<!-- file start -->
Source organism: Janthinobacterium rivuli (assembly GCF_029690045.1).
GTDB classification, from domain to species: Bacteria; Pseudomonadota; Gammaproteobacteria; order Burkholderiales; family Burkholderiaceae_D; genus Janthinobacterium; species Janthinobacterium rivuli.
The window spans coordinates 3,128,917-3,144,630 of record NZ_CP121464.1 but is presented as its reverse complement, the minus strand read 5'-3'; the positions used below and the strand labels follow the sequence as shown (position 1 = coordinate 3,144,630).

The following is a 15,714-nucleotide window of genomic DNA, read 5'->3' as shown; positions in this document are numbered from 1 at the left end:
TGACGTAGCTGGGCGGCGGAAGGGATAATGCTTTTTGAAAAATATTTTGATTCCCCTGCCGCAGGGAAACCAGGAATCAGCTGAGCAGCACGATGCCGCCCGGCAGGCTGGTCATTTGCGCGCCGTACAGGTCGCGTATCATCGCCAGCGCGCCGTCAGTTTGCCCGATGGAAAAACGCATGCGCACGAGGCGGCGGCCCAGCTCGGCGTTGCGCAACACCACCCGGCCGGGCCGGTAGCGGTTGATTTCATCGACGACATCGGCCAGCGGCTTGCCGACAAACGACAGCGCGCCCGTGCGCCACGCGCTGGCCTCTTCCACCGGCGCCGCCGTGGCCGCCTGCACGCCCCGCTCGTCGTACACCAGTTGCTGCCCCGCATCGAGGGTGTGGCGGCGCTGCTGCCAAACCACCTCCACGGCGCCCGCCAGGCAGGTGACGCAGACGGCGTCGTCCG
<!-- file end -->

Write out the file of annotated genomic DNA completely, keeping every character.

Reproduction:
Source organism: Janthinobacterium rivuli (assembly GCF_029690045.1).
GTDB classification, from domain to species: Bacteria; Pseudomonadota; Gammaproteobacteria; order Burkholderiales; family Burkholderiaceae_D; genus Janthinobacterium; species Janthinobacterium rivuli.
The window spans coordinates 3,128,917-3,144,630 of record NZ_CP121464.1 but is presented as its reverse complement, the minus strand read 5'-3'; the positions used below and the strand labels follow the sequence as shown (position 1 = coordinate 3,144,630).

The following is a 15,714-nucleotide window of genomic DNA, read 5'->3' as shown; positions in this document are numbered from 1 at the left end:
TGACGTAGCTGGGCGGCGGAAGGGATAATGCTTTTTGAAAAATATTTTGATTCCCCTGCCGCAGGGAAACCAGGAATCAGCTGAGCAGCACGATGCCGCCCGGCAGGCTGGTCATTTGCGCGCCGTACAGGTCGCGTATCATCGCCAGCGCGCCGTCAGTTTGCCCGATGGAAAAACGCATGCGCACGAGGCGGCGGCCCAGCTCGGCGTTGCGCAACACCACCCGGCCGGGCCGGTAGCGGTTGATTTCATCGACGACATCGGCCAGCGGCTTGCCGACAAACGACAGCGCGCCCGTGCGCCACGCGCTGGCCTCTTCCACCGGCGCCGCCGTGGCCGCCTGCACGCCCCGCTCGTCGTACACCAGTTGCTGCCCCGCATCGAGGGTGTGGCGGCGCTGCTGCCAAACCACCTCCACGGCGCCCGCCAGGCAGGTGACGCAGACGGCGTCGTCCG